While you may not be fortunate enough to grow tropical plants outdoors in your garden, you can still enjoy the best brightly colored tropical flowers as cut flowers in vases in your home. Many tropical cut flowers, if cut from plants with waxy, fleshy stems, tend to last for weeks as vase flowers. If you live in U.S. Department of Agriculture hardiness zones 10 and warmer, you likely can grow these tropicals outdoors and harvest their blooms as you please.
Pick an open hibiscus flower to place behind your ear or to rest in a shallow dish of water or short vase to enjoy the multi-colored petals. Keep in mind the tropical hibiscus (Hibiscus rosa-sinensis) blossom stays open for 24 to 30 hours before forever shriveling and closing.
A traditional flower used to make strings of leis to wear around your neck, frangipani (Plumeria rubra) flowers are also sweetly fragrant. Vibrant cultivars of frangipani produce golden yellow, bright pink, deep red or multi-colored rose, yellow and red blossoms. Float the blossoms in a dish of water alongside hibiscus blossoms or use as a head ornament.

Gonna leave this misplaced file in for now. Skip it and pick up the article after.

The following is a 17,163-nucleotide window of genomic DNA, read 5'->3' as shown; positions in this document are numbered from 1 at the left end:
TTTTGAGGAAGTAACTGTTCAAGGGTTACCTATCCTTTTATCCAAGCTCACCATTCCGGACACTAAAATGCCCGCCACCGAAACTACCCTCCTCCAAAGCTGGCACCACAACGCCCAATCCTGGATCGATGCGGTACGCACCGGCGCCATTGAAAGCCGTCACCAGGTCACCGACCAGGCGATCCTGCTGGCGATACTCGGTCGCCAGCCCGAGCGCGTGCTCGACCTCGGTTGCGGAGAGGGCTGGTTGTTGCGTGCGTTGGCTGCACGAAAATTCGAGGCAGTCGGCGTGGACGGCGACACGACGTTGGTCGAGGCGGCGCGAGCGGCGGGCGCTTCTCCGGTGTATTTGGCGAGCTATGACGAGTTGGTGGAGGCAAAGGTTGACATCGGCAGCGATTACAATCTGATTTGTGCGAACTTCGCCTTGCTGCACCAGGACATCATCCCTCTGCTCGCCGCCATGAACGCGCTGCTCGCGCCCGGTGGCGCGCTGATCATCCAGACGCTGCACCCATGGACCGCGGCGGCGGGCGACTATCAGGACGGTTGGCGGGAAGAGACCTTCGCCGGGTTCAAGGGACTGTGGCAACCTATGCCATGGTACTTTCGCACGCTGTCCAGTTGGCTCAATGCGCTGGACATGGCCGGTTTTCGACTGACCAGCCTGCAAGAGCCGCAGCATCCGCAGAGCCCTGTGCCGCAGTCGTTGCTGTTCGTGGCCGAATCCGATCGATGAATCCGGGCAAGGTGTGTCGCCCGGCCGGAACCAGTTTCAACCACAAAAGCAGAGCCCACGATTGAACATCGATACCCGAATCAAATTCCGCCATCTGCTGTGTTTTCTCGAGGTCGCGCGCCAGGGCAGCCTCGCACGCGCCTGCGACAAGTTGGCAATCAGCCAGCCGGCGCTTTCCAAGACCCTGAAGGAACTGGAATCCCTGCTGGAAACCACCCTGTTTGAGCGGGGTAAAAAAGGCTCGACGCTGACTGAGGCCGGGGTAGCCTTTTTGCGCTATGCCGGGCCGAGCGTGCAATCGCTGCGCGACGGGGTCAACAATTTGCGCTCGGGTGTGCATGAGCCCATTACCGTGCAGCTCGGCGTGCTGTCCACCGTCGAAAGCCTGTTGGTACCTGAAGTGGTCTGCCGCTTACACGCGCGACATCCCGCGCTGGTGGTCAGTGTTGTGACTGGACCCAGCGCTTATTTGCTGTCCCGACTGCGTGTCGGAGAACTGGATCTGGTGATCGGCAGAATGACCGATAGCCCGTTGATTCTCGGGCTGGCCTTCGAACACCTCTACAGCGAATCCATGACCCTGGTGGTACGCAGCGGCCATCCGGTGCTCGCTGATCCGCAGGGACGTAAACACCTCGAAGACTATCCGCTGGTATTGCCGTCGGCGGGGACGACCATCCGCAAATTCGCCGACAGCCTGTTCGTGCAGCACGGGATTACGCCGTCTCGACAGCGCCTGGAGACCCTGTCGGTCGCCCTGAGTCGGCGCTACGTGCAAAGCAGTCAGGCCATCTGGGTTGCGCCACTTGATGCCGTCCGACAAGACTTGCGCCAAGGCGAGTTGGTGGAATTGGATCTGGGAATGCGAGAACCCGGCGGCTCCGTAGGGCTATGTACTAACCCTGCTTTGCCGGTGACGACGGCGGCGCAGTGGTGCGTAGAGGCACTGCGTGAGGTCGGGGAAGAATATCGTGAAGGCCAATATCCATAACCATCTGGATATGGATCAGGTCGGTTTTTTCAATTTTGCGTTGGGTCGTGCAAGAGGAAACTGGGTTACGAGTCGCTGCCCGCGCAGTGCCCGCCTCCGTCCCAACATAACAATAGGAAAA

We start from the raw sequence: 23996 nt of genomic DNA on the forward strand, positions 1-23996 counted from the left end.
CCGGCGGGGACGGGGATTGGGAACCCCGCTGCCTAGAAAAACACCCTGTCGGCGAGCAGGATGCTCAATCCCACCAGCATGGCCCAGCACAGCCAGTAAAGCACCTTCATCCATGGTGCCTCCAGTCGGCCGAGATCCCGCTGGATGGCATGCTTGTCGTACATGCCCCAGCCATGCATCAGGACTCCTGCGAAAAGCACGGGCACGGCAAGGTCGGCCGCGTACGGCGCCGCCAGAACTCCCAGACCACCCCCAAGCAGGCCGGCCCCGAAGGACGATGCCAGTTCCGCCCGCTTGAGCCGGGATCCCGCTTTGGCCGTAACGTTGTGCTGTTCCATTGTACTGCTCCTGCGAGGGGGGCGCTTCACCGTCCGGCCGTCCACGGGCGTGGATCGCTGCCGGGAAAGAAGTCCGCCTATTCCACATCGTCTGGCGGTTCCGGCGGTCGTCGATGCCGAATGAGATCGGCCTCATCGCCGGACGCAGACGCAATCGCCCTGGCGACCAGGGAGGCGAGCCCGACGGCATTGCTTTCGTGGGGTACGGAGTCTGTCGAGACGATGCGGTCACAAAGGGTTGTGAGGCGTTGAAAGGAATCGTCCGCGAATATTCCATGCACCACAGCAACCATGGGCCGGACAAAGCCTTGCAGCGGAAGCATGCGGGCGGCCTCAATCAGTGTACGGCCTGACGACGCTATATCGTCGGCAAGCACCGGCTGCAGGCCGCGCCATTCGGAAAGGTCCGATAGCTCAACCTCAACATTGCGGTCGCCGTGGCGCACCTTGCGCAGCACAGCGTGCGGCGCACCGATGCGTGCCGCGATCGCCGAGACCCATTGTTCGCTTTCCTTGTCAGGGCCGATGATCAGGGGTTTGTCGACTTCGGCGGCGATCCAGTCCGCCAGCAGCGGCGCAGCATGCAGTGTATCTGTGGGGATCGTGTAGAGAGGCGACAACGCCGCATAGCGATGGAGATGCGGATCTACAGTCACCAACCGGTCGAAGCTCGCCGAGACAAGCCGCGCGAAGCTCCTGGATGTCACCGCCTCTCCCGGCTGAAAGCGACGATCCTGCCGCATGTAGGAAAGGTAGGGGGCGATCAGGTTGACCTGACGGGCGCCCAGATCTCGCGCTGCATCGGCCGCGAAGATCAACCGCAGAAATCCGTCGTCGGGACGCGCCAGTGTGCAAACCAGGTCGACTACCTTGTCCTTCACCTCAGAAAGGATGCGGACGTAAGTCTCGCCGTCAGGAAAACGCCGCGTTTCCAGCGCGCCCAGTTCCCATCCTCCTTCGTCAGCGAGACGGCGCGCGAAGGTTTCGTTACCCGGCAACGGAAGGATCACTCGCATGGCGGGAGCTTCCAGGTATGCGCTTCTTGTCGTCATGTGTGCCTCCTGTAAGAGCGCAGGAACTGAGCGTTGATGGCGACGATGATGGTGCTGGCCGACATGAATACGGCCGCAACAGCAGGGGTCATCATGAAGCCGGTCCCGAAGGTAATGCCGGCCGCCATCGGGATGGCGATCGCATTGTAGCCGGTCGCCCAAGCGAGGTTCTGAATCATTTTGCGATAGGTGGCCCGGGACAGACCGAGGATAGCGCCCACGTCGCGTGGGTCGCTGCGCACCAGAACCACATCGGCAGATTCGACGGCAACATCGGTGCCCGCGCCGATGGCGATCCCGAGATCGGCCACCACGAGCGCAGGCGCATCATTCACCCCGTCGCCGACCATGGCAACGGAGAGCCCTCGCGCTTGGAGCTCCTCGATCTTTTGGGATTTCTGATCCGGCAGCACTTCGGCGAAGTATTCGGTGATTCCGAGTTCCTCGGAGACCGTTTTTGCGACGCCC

Thousands of orchids hail from the tropics, but the more common species used as singular corsage orchids or spray-stems for flower arrangements are from the botanical groups named Cattleya, Oncidium, Dendrobium, Laelia, Cymbidium, Vanda and Phalaenopsis. Colors include all except black, emerald green and true blue.
Large, elongated clusters of red or pink bracts occur on stem tips of red ginger (Alpinia purpurata). Torch ginger (Etlingera elatior) flowers are more rounded with flame-like bracts that protrude outward, ranging in color from red to pink or coral-salmon. Golden-orange to bright yellow flower bracts that look like pine cones develop on beehive or shampoo gingers (Zingiber spectabile).
Large, waxy flower bracts that look like parrot beaks comprise the botanical group of tropical plants known as heliconias. In fact, other common names include parrot's beak, false bird-of-paradise and lobster claws. Both upright flowers and large dangling types are found in this group, ranging in color from pink to red, orange and yellow.
Perhaps one of the most recognized subtropical flowers from South Africa is the bird-of-paradise (Strelitzia reginae). Its flower stalk carries a boat-like spathe with petals colored in orange, purple and gold.
Large, heart-shaped, waxy flowers with a white, finger-like spadix describes the blooms of flamingo lilies (Anthurium spp.). Colors range from traditional blood red to creamy white, pink and swirling multi-colored forms.